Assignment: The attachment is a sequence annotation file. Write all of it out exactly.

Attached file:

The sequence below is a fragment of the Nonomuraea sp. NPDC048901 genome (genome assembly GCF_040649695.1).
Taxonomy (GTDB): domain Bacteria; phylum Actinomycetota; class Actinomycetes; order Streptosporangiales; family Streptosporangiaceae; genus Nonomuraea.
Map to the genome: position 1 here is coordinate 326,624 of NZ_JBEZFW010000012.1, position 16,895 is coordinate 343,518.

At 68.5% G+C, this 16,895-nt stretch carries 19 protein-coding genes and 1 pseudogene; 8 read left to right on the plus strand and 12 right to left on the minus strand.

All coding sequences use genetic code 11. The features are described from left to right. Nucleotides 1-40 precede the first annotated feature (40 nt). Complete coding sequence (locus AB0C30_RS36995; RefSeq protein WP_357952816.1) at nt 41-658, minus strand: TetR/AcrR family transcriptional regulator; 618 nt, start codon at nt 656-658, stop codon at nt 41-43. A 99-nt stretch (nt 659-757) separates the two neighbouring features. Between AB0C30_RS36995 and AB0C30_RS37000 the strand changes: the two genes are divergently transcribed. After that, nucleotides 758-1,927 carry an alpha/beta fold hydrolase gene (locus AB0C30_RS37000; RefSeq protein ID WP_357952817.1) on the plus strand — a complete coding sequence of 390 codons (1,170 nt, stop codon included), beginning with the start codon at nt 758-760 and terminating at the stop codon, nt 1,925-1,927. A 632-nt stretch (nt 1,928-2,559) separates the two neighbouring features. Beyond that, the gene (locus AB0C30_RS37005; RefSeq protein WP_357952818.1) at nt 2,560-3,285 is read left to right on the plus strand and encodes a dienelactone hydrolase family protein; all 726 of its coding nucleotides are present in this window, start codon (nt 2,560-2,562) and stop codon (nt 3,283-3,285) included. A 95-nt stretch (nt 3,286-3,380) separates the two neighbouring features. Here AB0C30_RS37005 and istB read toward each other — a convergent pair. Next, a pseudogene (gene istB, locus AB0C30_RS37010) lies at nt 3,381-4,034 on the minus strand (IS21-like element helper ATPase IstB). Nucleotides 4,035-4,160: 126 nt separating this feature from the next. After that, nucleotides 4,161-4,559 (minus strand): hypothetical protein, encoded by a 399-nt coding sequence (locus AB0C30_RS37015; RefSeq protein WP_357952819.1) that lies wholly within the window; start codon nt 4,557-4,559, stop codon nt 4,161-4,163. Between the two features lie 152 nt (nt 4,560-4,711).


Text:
The sequence below is a fragment of the Nonomuraea sp. NPDC048901 genome (genome assembly GCF_040649695.1).
Taxonomy (GTDB): domain Bacteria; phylum Actinomycetota; class Actinomycetes; order Streptosporangiales; family Streptosporangiaceae; genus Nonomuraea.
Map to the genome: position 1 here is coordinate 326,624 of NZ_JBEZFW010000012.1, position 16,895 is coordinate 343,518.

At 68.5% G+C, this 16,895-nt stretch carries 19 protein-coding genes and 1 pseudogene; 8 read left to right on the plus strand and 12 right to left on the minus strand.

All coding sequences use genetic code 11. The features are described from left to right. Nucleotides 1-40 precede the first annotated feature (40 nt). Complete coding sequence (locus AB0C30_RS36995; RefSeq protein WP_357952816.1) at nt 41-658, minus strand: TetR/AcrR family transcriptional regulator; 618 nt, start codon at nt 656-658, stop codon at nt 41-43. A 99-nt stretch (nt 659-757) separates the two neighbouring features. Between AB0C30_RS36995 and AB0C30_RS37000 the strand changes: the two genes are divergently transcribed. After that, nucleotides 758-1,927 carry an alpha/beta fold hydrolase gene (locus AB0C30_RS37000; RefSeq protein ID WP_357952817.1) on the plus strand — a complete coding sequence of 390 codons (1,170 nt, stop codon included), beginning with the start codon at nt 758-760 and terminating at the stop codon, nt 1,925-1,927. A 632-nt stretch (nt 1,928-2,559) separates the two neighbouring features. Beyond that, the gene (locus AB0C30_RS37005; RefSeq protein WP_357952818.1) at nt 2,560-3,285 is read left to right on the plus strand and encodes a dienelactone hydrolase family protein; all 726 of its coding nucleotides are present in this window, start codon (nt 2,560-2,562) and stop codon (nt 3,283-3,285) included. A 95-nt stretch (nt 3,286-3,380) separates the two neighbouring features. Here AB0C30_RS37005 and istB read toward each other — a convergent pair. Next, a pseudogene (gene istB, locus AB0C30_RS37010) lies at nt 3,381-4,034 on the minus strand (IS21-like element helper ATPase IstB). Nucleotides 4,035-4,160: 126 nt separating this feature from the next. After that, nucleotides 4,161-4,559 (minus strand): hypothetical protein, encoded by a 399-nt coding sequence (locus AB0C30_RS37015; RefSeq protein WP_357952819.1) that lies wholly within the window; start codon nt 4,557-4,559, stop codon nt 4,161-4,163. Between the two features lie 152 nt (nt 4,560-4,711).